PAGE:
James Pennebaker studies computational linguistics, a field which could only exist in the modern world. He uses the abundance of online content and the power of computing to count the frequency of words. It sounds dry, especially since he focuses on the most forgettable words: pronouns, prepositions, conjunctions, and other “function” words. What can the frequency and patterns of these words possibly tell us about someone? A lot, in fact. Words like I, he, you, that, in, the, with, and but are used around 30 percent of the time, yet we barely notice them. But these “hidden” words can reveal more than nouns and verbs do.
By simply ignoring content and counting the function words, Pennebaker discovered that men and women use language very differently. So do elders and youngsters, truth tellers and liars, and sad or happy or angry people. Use of pronouns can show when a leader is preparing for war or when a couple is in love. For example, honest people use “I” at a higher rate than liars. They own their stories. Sad people tend to use words indicating past tense while angry people focus on the here and now.
The most surprising finding is about those of high versus low status. People of high status use more nouns. People of lower status use more verbs and pronouns, especially the word “I.” You’d expect just the opposite, but upon reflection, it makes sense. Those in power pay attention to the task at hand. Those who are less secure in their position self-consciously focus on themselves. Pennebaker reprints a pair of emails he wrote, one to a student and one to his boss, showing how his use of first person pronouns shot up when he wrote to someone of higher status.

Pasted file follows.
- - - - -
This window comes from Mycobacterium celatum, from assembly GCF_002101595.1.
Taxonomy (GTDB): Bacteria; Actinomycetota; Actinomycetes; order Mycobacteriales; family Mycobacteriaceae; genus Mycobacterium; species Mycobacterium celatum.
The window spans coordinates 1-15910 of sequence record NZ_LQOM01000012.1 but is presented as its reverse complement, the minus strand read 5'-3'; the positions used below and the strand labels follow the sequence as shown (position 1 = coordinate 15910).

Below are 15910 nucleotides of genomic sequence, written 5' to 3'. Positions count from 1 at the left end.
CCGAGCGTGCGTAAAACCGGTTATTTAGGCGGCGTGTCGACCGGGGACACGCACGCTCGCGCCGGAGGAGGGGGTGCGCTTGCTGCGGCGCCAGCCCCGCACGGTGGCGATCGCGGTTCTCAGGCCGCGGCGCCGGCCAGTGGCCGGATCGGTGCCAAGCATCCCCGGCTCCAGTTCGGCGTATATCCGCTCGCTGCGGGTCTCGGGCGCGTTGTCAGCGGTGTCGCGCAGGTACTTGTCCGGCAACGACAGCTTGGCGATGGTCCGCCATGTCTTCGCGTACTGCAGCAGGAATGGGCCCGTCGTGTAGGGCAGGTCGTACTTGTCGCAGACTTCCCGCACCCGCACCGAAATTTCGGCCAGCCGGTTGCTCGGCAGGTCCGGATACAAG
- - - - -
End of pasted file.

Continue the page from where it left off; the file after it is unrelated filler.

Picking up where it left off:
Everyone who wants to write realistic characters should study THE SECRET LIFE OF PRONOUNS. Readers may not be able to pinpoint exactly why, but they’ll complain if your honest character sounds like a liar, or your grandmother sounds like a teenager. However, the best writers instinctively know this stuff. Shakespeare and Dickens didn’t have a computer to count words or access to Pennebaker’s vast database. They just knew how real people talk. Pennebaker gives an example from the beginning of KING LEAR and from the end. Lear’s use of function words changes dramatically as he falls from power. You can see an equally huge change in Ebenezer Scrooge from powerful and angry at the beginning of A CHRISTMAS CAROL to humble and optimistic at the end.
As you can see here and here, I love popular science books that use hard data and real research to come to unexpected conclusions. In the case of THE SECRET LIFE OF PRONOUNS, that research is something I will turn to again and again for the rest of my career.
THE SECRET LIFE OF PRONOUNS can be found here.
Rating: 5 stars
This book is best for: advanced writers
I recommend this book.